9 Songs, 41 Minutes


Ratings and Reviews


Backwards step.

Samaris' first two albums were brilliant and lush and haunting and mysterious and beautifully sung in Icelandic. This album lacks the lush clarinet melodies and is sung in English. Please don't give in to whatever producer is telling you to pander to us English speakers! (Yes, me! I don't speak a word of Icelandic and that ads to the beautiful mystery of the music.) It's not a "bad" album, the vocals are serene, it's just that the previous efforts were so much better. And I apologize for being bad with foreign names, but what exactly is the clarinet player doing on this album? All I hear is vocals and a drum machine.


Disappointing, lacking all previous warmth

Some beautiful singing and angelic yelps, but it's all undermined by endlessly manic, staccatto, artificial drum n' bass rhythms and spazzy twitches that detract from the potential of this music and this (potentially terrific) band, and throw it all backwards, making it dated and cold.

This is a far icier, thin, less inviting record than the ethereal, warm and melodic music on their previous release, Silkidrangar. Samaris is a young and terrifically talented band, so they have time to figure out their "true" sound. But I hope they don't wait too long.

Unsolicited advice: Experiment with your sound all you like, but strip out the warmth, neglect melody and overprogram your spazzy 2006 drum machine at your peril.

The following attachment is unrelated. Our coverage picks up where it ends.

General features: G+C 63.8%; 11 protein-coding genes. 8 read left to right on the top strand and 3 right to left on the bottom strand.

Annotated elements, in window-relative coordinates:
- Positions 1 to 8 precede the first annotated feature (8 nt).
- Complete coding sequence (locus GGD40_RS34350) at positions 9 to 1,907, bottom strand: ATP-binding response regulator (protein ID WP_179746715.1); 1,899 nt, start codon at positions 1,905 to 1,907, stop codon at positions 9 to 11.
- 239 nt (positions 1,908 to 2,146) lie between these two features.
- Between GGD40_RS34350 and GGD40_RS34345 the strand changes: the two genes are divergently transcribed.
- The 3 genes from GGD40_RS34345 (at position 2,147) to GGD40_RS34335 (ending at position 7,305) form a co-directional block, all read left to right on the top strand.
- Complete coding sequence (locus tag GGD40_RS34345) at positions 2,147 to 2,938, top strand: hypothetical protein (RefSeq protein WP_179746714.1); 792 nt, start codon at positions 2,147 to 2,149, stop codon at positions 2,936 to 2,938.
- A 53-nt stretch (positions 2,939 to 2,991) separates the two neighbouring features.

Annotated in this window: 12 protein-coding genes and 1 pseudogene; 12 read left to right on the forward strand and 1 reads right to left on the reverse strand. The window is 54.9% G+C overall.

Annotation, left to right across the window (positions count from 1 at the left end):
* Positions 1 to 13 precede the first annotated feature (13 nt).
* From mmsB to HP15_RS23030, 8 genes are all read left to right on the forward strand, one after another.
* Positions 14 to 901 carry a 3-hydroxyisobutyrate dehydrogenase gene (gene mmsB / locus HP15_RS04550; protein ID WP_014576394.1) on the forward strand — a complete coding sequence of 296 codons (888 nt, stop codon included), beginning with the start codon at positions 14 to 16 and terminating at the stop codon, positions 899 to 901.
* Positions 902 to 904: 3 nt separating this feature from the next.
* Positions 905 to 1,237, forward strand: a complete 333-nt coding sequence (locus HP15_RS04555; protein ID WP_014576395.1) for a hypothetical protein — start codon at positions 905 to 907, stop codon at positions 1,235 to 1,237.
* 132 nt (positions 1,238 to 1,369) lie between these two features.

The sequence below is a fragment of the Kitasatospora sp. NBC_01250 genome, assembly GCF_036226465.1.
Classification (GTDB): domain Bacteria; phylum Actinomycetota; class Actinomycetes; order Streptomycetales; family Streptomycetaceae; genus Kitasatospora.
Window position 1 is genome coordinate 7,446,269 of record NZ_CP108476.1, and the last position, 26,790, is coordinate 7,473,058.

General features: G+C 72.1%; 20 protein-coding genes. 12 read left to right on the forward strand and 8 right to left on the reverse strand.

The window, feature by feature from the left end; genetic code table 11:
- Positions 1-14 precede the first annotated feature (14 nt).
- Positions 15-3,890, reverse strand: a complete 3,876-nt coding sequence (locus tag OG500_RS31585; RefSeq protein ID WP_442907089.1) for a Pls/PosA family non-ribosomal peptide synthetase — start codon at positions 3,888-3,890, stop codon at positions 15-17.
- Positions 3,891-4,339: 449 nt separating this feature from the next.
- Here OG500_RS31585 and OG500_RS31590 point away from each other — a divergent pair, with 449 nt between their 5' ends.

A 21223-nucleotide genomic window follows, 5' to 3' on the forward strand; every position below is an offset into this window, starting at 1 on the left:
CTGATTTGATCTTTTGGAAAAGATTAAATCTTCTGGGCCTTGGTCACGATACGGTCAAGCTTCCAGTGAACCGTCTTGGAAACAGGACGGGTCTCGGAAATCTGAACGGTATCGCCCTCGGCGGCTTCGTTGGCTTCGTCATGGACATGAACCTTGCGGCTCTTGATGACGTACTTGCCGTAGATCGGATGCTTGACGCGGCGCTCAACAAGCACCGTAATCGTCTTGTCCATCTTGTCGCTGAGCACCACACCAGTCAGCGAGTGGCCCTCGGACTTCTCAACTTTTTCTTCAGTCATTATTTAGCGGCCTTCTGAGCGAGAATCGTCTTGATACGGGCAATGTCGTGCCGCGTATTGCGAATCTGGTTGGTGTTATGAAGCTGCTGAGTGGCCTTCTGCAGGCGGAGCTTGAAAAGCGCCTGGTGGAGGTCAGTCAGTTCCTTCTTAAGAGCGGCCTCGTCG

About Samaris

Icelandic trio Samaris formed in Reykjavik in 2011 and created atmospheric, electronic-influenced music layered with percussive beats and singer Jófrídur Ákadóttir's haunting vocals. Their sound was completed by Áslaug Rún Magnúsdóttir on the clarinet and Þórður Kári Steinþórsson's rich, textured arrangements. Their otherworldly music was influenced by their lyrics, which were taken from 19th century Icelandic poems and inspired the mesmerizing, chant-like melodies that Jófrídur employed. The band began to play shows in Reykjavik and wore costumes to their live performances to help secure gigs, but it was soon clear that it was their music that was drawing the crowds, illustrated when they won the 2011 Icelandic Músíktilraunir competition. They soon entered the studio and released two EPs, Hljóma Þú in 2011 and 2012's Stofnar Falla, which was recorded at Sigur Rós' Sundlaugin studio with Gunnar Tynes of múm. The following year they caught the attention of One Little Indian, who signed them and compiled their two EPs to form their eponymous debut album, which was widely praised. They went on to play a host of European shows and festivals that year, including appearances at Sonar, Berlin Music Week, and Reykjavik's Iceland Airwaves. Following their heavy touring schedule, they took a brief hiatus while Áslaug departed on a long planned trip around the world, but they regrouped in the New Year to perform at the Sydney Festival. Their first full-length record and second release, Silkidrangar, was due for release in 2014. ~ Scott Kerr